Sciatica is the term used to describe pain caused by an irritation of the sciatic nerve. Anything that irritates the sciatic nerve causes pain which ranges from mild to severe. Sciatica is not classed as medical condition but a symptom.







Back pain is often mistaken for sciatic pain but as the sciatic nerve is the largest in the human body, the pain usually extends from the lower back to the rear of the thigh and down the entire length of the leg. Sciatic pain may only affect one part of the body but is often severe and debilitating.

The cause of sciatic pain may be assessed by a surgeon who will go over the benefits and risks of surgery before suggesting a suitable surgical option. Physical therapy or cognitive behavioral therapy are often recommended and treatment of chronic sciatica will involve a combination of medical treatment and self care methods you can practice at home.

You may have woken up with an agonizing pain that runs from your upper thigh all the way down your legs to your feet. Or maybe have been suffering chronic pain in the lower back that spreads to the buttocks and your upper thigh. Chances are that sciatic nerve pain, or sciatica, is causing that painful throbbing in your lower back and leg muscles.

Sciatic nerve pain can be accompanied by a burning or tingling feeling down the leg, unbearable pain that makes it difficult for you to stand up or sit down and a numbness and weakness in the affected leg all the way down to even your toes. Sciatic pain is a symptom of many medical conditions like a spinal injury or infection, a degenerative spinal disc disease, spinal stenosis or even pregnancy. Recent figures estimate that almost 10 percent of the US population has suffered from sciatic pain.

Many people turn to traditional treatments for sciatica like over the counter painkillers, steroid injections and when all else fails surgery. Most conventional treatments will only ease the pain temporarily and many of the injections you may have will cause serious side effects. At home remedies aim to both help ease the pain and improve your spinal health by reducing the inflammation and pressure on your sciatic nerve and in most cases the problem goes away after a short time (normally about six weeks).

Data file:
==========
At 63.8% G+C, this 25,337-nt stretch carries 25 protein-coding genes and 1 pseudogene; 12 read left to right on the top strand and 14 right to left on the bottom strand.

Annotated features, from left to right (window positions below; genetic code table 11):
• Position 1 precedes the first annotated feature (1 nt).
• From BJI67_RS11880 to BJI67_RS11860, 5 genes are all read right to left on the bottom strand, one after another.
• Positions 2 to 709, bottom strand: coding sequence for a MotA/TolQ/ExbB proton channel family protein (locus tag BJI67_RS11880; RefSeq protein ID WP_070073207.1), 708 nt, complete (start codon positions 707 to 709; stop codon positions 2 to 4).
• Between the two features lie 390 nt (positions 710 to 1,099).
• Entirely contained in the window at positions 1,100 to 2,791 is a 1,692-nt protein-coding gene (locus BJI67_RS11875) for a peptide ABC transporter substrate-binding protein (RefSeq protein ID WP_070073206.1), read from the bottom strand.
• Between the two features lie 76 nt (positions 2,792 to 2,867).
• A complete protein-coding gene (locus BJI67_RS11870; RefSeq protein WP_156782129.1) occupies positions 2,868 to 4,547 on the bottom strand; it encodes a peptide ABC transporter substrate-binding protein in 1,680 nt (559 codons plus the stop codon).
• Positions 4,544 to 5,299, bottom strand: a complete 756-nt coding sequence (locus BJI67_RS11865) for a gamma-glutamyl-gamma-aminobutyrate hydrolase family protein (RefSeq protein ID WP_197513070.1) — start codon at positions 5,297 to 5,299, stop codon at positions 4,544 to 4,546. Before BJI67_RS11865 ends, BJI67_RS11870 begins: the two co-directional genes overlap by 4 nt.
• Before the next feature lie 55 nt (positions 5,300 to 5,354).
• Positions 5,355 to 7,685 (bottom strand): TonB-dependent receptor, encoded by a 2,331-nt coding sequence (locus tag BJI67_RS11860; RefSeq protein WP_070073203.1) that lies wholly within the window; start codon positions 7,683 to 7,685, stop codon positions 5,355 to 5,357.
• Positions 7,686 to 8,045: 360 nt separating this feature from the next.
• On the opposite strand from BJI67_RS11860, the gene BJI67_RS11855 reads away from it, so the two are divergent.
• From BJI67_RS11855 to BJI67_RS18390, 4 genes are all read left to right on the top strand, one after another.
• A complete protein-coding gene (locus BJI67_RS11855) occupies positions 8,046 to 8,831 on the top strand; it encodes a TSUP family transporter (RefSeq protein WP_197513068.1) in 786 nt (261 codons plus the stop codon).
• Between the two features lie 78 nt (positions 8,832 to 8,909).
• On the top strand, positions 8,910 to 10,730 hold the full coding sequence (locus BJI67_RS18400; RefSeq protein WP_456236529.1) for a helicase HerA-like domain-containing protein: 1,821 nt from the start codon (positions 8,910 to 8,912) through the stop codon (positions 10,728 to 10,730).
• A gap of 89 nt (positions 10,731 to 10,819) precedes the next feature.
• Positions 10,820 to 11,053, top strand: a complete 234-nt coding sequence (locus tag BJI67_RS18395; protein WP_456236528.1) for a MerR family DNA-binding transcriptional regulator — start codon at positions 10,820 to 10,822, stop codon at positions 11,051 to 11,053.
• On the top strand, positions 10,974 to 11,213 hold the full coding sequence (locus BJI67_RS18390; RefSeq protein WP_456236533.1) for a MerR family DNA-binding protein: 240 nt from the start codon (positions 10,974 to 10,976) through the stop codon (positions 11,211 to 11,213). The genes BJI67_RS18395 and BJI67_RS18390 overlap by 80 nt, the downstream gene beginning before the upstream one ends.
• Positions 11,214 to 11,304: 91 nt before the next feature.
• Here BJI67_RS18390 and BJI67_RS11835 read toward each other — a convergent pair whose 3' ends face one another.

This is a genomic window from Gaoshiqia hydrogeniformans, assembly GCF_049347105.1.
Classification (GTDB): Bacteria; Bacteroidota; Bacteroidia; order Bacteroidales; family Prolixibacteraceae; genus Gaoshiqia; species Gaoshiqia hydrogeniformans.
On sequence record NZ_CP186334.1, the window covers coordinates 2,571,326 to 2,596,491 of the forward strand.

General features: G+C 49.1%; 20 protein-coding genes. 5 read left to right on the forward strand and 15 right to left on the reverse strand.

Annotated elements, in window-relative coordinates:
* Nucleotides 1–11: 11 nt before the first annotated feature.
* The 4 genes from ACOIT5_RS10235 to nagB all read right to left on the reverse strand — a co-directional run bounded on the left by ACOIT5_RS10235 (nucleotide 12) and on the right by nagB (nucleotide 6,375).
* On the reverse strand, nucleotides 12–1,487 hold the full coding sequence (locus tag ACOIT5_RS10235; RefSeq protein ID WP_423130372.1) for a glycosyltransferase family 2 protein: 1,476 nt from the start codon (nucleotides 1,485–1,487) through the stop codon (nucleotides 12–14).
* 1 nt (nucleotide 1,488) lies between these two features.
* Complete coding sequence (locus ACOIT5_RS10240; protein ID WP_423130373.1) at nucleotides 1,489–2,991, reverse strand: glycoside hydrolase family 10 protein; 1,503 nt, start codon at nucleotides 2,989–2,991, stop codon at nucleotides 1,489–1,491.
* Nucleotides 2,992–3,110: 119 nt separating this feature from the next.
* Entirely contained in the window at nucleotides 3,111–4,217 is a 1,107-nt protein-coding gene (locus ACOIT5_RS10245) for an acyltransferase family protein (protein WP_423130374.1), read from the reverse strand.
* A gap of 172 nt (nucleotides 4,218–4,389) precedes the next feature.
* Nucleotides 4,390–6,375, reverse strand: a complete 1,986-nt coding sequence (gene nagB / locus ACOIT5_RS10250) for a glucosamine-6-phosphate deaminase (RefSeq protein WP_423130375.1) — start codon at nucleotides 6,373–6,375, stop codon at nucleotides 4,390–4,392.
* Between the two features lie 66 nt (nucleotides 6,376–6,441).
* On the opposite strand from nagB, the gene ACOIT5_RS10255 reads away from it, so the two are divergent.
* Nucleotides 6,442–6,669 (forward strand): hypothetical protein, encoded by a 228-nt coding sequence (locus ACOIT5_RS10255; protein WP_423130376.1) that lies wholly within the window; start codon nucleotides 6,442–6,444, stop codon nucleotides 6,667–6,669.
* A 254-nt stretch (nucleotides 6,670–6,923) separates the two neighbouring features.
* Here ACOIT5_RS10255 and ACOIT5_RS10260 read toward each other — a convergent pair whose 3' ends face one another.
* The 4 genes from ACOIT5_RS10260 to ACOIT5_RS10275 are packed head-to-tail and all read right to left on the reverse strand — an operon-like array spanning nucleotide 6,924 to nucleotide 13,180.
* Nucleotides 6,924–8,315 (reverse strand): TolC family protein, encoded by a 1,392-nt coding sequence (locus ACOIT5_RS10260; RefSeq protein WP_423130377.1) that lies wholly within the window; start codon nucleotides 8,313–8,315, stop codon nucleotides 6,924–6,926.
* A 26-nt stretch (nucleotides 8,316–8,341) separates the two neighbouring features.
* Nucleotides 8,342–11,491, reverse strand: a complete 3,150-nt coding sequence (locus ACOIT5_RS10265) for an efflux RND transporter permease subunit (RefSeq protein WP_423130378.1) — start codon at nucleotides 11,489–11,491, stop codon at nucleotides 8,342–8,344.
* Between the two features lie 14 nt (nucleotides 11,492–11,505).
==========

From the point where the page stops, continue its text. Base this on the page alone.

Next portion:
What Causes Sciatica?

At its simplest level sciatic nerve pain is caused when certain nerves in the lower spine become pinched along the sciatic nerve. Sciatica is a symptom of many different medical conditions but it’s estimated that 90 percent of all cases are caused by a herniated or slipped disk. Sciatica is normally caused by the compression of the nerve in the lower spine.

The spinal column in your body consists of three main parts; the vertebrae bones, nerves and discs. Individual vertebrae protect the underlying nerves with discs made of cartilage (a resilient material) cushioning between each bone and giving the spine it’s flexibility. When a disc becomes herniated it’s pushed out of place and puts pressure on or traps the sciatic nerve.

Other potential causes of sciatica include a narrowing of the spinal cord in the lower back known as lumbar spinal stenosis, a disk slipping forward over a lower vertebra called spondylolisthesis, tumors in the spine that compress the sciatic nerve and infection or injury within the spine. A more serious but very rare condition known as cauda equina syndrome can also affect the nerves, in particular the sciatic nerve, in the lower parts of the spine and will require immediate medical attention.

What Puts Somebody More at Risk of Sciatic Nerve Pain?

Age is the most common risk factor for sciatica with people in their 30s and 40s being more prone to developing the problem. Your profession may put you at risk of sciatica especially jobs that require lifting heavy loads for extended periods of time. And a sedentary lifestyle, sitting for too long or being less physically active will also put you at a higher risk of developing sciatica than people who have active lifestyles.